Thursday, January 30, 2014

How Long It's Been: The Denver Broncos Reached a Super Bowl (Or the Atlanta Falcons, For That Matter)


I'll be doing this for their opponents, too -- not just the Seahawks, who are going into the game having never won a title, but for the entire city of Seattle.

It took the Denver Broncos 5 tries to win their first Super Bowl. It took them only 1 more to win their second. Back-to-back Super Bowls didn't erase the memory of their 4 losses, but it did mark them as one of 17 teams to win back-to-back NFL Championships... 13 separate teams to have done it... 12 current teams... and 7 teams in the Super Bowl era. (The 1997-98 Denver Broncos prevented the Green Bay Packers from doing it for a 4th time, a 2nd time in the Super Bowl era; only the 2003-04 New England Patriots have done it since.)

But then John Elway retired, and the Broncos hadn't been back since.

Until, upon Elway's recommendation, they signed Peyton Manning, who had been cut by the team for whom he had been the greatest player ever (since their move away from Johnny Unitas' Baltimore, anyway), the Indianapolis Colts, who had seen him miss an entire season with a neck injury and, panicking because of that injury and his age, took Andrew Luck with the first pick in the next year's NFL Draft.

It was a good result for the Colts, and Luck has done just fine in his first 2 seasons, and has made the Colts relevant again. A title could well be in his future.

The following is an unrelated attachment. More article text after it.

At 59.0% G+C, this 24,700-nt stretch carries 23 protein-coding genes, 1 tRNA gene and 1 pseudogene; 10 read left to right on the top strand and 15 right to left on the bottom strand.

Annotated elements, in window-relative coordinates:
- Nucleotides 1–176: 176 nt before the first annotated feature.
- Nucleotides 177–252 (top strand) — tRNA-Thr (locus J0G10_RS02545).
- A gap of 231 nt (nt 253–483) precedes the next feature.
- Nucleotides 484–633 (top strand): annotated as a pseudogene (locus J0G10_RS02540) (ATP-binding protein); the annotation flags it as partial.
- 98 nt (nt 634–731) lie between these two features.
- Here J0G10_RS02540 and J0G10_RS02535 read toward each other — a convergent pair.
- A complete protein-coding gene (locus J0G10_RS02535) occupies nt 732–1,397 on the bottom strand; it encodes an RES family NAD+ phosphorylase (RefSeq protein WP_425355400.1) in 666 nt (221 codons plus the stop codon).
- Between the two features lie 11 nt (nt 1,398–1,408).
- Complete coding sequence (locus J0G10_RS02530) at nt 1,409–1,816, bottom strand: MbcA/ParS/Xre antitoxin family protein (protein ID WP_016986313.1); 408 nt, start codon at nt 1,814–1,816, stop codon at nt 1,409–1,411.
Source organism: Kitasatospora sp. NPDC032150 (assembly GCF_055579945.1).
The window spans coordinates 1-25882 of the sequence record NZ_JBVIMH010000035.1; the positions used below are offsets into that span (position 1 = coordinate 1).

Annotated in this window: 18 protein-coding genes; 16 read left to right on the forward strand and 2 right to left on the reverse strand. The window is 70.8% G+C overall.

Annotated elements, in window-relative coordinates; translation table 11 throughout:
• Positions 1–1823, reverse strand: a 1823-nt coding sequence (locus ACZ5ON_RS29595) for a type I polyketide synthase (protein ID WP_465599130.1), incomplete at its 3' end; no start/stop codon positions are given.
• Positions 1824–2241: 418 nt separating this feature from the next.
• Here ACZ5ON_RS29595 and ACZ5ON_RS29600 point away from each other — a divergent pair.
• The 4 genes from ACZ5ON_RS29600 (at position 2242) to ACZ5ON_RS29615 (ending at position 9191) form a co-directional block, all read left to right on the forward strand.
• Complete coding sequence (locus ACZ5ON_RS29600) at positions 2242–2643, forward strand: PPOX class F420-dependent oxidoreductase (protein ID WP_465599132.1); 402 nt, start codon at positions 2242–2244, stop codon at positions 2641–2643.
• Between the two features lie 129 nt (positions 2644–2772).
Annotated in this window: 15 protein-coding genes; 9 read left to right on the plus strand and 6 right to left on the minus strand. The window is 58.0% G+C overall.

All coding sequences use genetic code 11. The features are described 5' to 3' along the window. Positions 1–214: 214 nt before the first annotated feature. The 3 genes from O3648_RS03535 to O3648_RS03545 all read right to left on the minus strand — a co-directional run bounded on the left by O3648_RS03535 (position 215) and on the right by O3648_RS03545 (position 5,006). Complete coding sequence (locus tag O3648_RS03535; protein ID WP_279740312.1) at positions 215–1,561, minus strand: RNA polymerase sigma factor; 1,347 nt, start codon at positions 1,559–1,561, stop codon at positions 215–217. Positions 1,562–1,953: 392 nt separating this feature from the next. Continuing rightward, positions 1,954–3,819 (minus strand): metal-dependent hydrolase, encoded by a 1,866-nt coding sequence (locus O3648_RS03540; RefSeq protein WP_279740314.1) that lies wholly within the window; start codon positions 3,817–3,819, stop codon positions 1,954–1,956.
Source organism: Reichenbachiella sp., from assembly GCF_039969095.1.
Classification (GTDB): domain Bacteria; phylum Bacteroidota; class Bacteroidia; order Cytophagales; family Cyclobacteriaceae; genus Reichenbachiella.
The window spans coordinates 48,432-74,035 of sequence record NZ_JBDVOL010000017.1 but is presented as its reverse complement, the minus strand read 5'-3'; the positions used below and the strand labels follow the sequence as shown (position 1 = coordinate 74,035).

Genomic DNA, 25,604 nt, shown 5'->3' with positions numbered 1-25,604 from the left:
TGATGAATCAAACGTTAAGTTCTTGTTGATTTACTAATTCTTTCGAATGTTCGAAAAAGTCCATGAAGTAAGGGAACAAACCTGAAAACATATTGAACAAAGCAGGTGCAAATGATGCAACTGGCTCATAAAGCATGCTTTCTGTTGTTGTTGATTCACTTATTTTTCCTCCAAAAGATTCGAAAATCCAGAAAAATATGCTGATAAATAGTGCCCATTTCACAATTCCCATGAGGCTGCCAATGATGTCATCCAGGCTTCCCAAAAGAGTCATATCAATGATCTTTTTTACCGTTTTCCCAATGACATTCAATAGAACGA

It was an even better result for the Broncos, as, this coming Sunday, they will play in the Super Bowl for the first time since...

January 31, 1999, Super Bowl XXXIII (33), at the Miami Dolphins' stadium, whatever it was called that year. (I think that stadium has now had more names than the Dolphins have had trips to the Super Bowl, not counting years when they've hosted it.)

The defending champion Broncos, who went 14-2 in the regular season and came from behind at halftime to beat Bill Parcells' New York Jets in the AFC Championship Game, came in as 7 1/2-point favorites over the Atlanta Falcons, who had never reached a Super Bowl before -- and, like the Broncos until now, haven't since. No, not even with Michael Vick as their quarterback. (If you believe in karma, it's not that, unless we can prove he was already involved with dogfighting.)

Ironically, the Falcons' coach was Georgia native Dan Reeves, who had previously coached the Broncos to 3 of their Super Bowl defeats. In fact, as a player with the Dallas Cowboys, as an assistant coach with the Cowboys, and as a head coach, Reeves was involved with 11 NFL Championship Games or Super Bowls, from the 1966 to the 1998 season. That's a record, unless you count 1943 when George Halas, owner, head coach, and former player of the Chicago Bears, was away in the Navy during World War II, then it's 11 for him between 1932 and 1963. (He also played on the Bears when they won the 1921 title, before there were championship games.)